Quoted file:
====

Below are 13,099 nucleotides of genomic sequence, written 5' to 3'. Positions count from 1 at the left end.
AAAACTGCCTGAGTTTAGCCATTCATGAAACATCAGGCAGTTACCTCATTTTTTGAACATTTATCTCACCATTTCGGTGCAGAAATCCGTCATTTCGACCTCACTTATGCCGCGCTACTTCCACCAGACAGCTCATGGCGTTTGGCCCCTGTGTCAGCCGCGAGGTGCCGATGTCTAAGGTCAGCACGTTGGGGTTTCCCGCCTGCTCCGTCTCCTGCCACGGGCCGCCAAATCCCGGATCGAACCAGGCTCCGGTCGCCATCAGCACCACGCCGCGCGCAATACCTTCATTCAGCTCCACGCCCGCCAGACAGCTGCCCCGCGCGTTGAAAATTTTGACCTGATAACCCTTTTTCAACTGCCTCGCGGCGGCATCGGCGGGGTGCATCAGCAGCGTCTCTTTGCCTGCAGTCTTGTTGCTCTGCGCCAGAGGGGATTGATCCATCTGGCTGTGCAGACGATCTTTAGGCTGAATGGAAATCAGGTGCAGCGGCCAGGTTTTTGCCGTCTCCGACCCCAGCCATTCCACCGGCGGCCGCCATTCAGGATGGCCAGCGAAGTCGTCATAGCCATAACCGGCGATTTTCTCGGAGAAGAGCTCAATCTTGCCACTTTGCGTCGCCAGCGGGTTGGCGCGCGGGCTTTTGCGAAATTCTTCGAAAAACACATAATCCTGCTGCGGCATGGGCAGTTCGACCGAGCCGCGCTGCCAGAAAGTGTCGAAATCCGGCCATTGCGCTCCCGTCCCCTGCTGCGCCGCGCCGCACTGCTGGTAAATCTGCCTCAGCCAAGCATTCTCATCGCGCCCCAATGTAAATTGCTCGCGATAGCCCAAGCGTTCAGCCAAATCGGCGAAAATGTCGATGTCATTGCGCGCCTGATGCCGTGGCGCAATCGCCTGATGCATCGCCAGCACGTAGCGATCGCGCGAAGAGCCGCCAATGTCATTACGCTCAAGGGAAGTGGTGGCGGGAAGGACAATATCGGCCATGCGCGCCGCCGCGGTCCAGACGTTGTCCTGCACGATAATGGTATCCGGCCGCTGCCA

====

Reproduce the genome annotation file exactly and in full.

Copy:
Below are 13,099 nucleotides of genomic sequence, written 5' to 3'. Positions count from 1 at the left end.
AAAACTGCCTGAGTTTAGCCATTCATGAAACATCAGGCAGTTACCTCATTTTTTGAACATTTATCTCACCATTTCGGTGCAGAAATCCGTCATTTCGACCTCACTTATGCCGCGCTACTTCCACCAGACAGCTCATGGCGTTTGGCCCCTGTGTCAGCCGCGAGGTGCCGATGTCTAAGGTCAGCACGTTGGGGTTTCCCGCCTGCTCCGTCTCCTGCCACGGGCCGCCAAATCCCGGATCGAACCAGGCTCCGGTCGCCATCAGCACCACGCCGCGCGCAATACCTTCATTCAGCTCCACGCCCGCCAGACAGCTGCCCCGCGCGTTGAAAATTTTGACCTGATAACCCTTTTTCAACTGCCTCGCGGCGGCATCGGCGGGGTGCATCAGCAGCGTCTCTTTGCCTGCAGTCTTGTTGCTCTGCGCCAGAGGGGATTGATCCATCTGGCTGTGCAGACGATCTTTAGGCTGAATGGAAATCAGGTGCAGCGGCCAGGTTTTTGCCGTCTCCGACCCCAGCCATTCCACCGGCGGCCGCCATTCAGGATGGCCAGCGAAGTCGTCATAGCCATAACCGGCGATTTTCTCGGAGAAGAGCTCAATCTTGCCACTTTGCGTCGCCAGCGGGTTGGCGCGCGGGCTTTTGCGAAATTCTTCGAAAAACACATAATCCTGCTGCGGCATGGGCAGTTCGACCGAGCCGCGCTGCCAGAAAGTGTCGAAATCCGGCCATTGCGCTCCCGTCCCCTGCTGCGCCGCGCCGCACTGCTGGTAAATCTGCCTCAGCCAAGCATTCTCATCGCGCCCCAATGTAAATTGCTCGCGATAGCCCAAGCGTTCAGCCAAATCGGCGAAAATGTCGATGTCATTGCGCGCCTGATGCCGTGGCGCAATCGCCTGATGCATCGCCAGCACGTAGCGATCGCGCGAAGAGCCGCCAATGTCATTACGCTCAAGGGAAGTGGTGGCGGGAAGGACAATATCGGCCATGCGCGCCGCCGCGGTCCAGACGTTGTCCTGCACGATAATGGTATCCGGCCGCTGCCA